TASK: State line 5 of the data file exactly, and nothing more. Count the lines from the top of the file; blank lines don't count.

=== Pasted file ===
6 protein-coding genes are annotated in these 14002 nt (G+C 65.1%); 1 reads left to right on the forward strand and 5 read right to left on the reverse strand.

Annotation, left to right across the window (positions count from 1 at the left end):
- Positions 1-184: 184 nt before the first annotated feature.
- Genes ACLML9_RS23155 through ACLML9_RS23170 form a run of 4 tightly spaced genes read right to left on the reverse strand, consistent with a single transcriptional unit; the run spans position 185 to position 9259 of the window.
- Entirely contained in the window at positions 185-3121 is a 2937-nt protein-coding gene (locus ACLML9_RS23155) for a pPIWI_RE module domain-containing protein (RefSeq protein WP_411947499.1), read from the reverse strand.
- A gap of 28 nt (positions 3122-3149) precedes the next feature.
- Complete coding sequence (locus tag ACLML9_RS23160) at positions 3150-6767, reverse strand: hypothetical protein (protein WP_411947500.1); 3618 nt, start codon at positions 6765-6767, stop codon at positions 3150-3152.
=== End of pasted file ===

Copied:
- Entirely contained in the window at positions 185-3121 is a 2937-nt protein-coding gene (locus ACLML9_RS23155) for a pPIWI_RE module domain-containing protein (RefSeq protein WP_411947499.1), read from the reverse strand.